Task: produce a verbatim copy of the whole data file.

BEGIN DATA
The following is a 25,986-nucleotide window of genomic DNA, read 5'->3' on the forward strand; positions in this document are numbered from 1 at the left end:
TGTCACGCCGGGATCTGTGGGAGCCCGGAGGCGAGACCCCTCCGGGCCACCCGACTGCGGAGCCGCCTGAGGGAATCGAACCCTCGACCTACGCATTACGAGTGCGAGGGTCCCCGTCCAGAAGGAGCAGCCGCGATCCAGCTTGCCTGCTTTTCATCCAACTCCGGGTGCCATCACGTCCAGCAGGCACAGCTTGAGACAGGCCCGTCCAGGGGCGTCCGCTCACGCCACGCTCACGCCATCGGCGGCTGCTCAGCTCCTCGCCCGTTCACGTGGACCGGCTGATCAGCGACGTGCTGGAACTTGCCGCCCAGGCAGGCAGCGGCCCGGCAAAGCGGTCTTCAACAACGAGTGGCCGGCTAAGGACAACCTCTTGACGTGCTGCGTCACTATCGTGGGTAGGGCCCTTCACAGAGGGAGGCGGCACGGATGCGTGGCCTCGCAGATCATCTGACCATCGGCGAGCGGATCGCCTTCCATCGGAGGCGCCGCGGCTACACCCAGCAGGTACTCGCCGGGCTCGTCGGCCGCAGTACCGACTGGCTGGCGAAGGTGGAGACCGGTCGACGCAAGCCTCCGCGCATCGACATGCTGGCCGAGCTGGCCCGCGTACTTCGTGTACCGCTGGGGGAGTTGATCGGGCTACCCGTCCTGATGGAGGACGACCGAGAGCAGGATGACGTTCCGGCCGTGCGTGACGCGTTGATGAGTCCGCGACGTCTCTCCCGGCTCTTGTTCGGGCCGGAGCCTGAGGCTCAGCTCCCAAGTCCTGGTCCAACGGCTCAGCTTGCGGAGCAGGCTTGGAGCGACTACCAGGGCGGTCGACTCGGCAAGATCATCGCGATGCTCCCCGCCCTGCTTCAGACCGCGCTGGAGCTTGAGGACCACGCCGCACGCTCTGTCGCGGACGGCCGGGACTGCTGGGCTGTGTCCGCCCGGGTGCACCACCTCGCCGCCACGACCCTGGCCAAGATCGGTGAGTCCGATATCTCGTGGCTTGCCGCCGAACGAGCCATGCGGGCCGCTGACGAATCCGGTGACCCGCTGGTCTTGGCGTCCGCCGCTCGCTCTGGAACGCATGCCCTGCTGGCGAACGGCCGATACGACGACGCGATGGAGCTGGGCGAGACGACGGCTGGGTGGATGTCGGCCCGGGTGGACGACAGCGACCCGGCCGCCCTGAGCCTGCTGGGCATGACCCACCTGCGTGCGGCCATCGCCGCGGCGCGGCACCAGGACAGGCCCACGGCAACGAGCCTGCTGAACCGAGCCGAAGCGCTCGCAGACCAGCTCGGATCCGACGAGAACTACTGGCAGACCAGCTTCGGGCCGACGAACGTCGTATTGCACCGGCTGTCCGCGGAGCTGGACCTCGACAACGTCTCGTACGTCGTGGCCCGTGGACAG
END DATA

The following is a 25,986-nucleotide window of genomic DNA, read 5'->3' on the forward strand; positions in this document are numbered from 1 at the left end:
TGTCACGCCGGGATCTGTGGGAGCCCGGAGGCGAGACCCCTCCGGGCCACCCGACTGCGGAGCCGCCTGAGGGAATCGAACCCTCGACCTACGCATTACGAGTGCGAGGGTCCCCGTCCAGAAGGAGCAGCCGCGATCCAGCTTGCCTGCTTTTCATCCAACTCCGGGTGCCATCACGTCCAGCAGGCACAGCTTGAGACAGGCCCGTCCAGGGGCGTCCGCTCACGCCACGCTCACGCCATCGGCGGCTGCTCAGCTCCTCGCCCGTTCACGTGGACCGGCTGATCAGCGACGTGCTGGAACTTGCCGCCCAGGCAGGCAGCGGCCCGGCAAAGCGGTCTTCAACAACGAGTGGCCGGCTAAGGACAACCTCTTGACGTGCTGCGTCACTATCGTGGGTAGGGCCCTTCACAGAGGGAGGCGGCACGGATGCGTGGCCTCGCAGATCATCTGACCATCGGCGAGCGGATCGCCTTCCATCGGAGGCGCCGCGGCTACACCCAGCAGGTACTCGCCGGGCTCGTCGGCCGCAGTACCGACTGGCTGGCGAAGGTGGAGACCGGTCGACGCAAGCCTCCGCGCATCGACATGCTGGCCGAGCTGGCCCGCGTACTTCGTGTACCGCTGGGGGAGTTGATCGGGCTACCCGTCCTGATGGAGGACGACCGAGAGCAGGATGACGTTCCGGCCGTGCGTGACGCGTTGATGAGTCCGCGACGTCTCTCCCGGCTCTTGTTCGGGCCGGAGCCTGAGGCTCAGCTCCCAAGTCCTGGTCCAACGGCTCAGCTTGCGGAGCAGGCTTGGAGCGACTACCAGGGCGGTCGACTCGGCAAGATCATCGCGATGCTCCCCGCCCTGCTTCAGACCGCGCTGGAGCTTGAGGACCACGCCGCACGCTCTGTCGCGGACGGCCGGGACTGCTGGGCTGTGTCCGCCCGGGTGCACCACCTCGCCGCCACGACCCTGGCCAAGATCGGTGAGTCCGATATCTCGTGGCTTGCCGCCGAACGAGCCATGCGGGCCGCTGACGAATCCGGTGACCCGCTGGTCTTGGCGTCCGCCGCTCGCTCTGGAACGCATGCCCTGCTGGCGAACGGCCGATACGACGACGCGATGGAGCTGGGCGAGACGACGGCTGGGTGGATGTCGGCCCGGGTGGACGACAGCGACCCGGCCGCCCTGAGCCTGCTGGGCATGACCCACCTGCGTGCGGCCATCGCCGCGGCGCGGCACCAGGACAGGCCCACGGCAACGAGCCTGCTGAACCGAGCCGAAGCGCTCGCAGACCAGCTCGGATCCGACGAGAACTACTGGCAGACCAGCTTCGGGCCGACGAACGTCGTATTGCACCGGCTGTCCGCGGAGCTGGACCTCGACAACGTCTCGTACGTCGTGGCCCGTGGACAG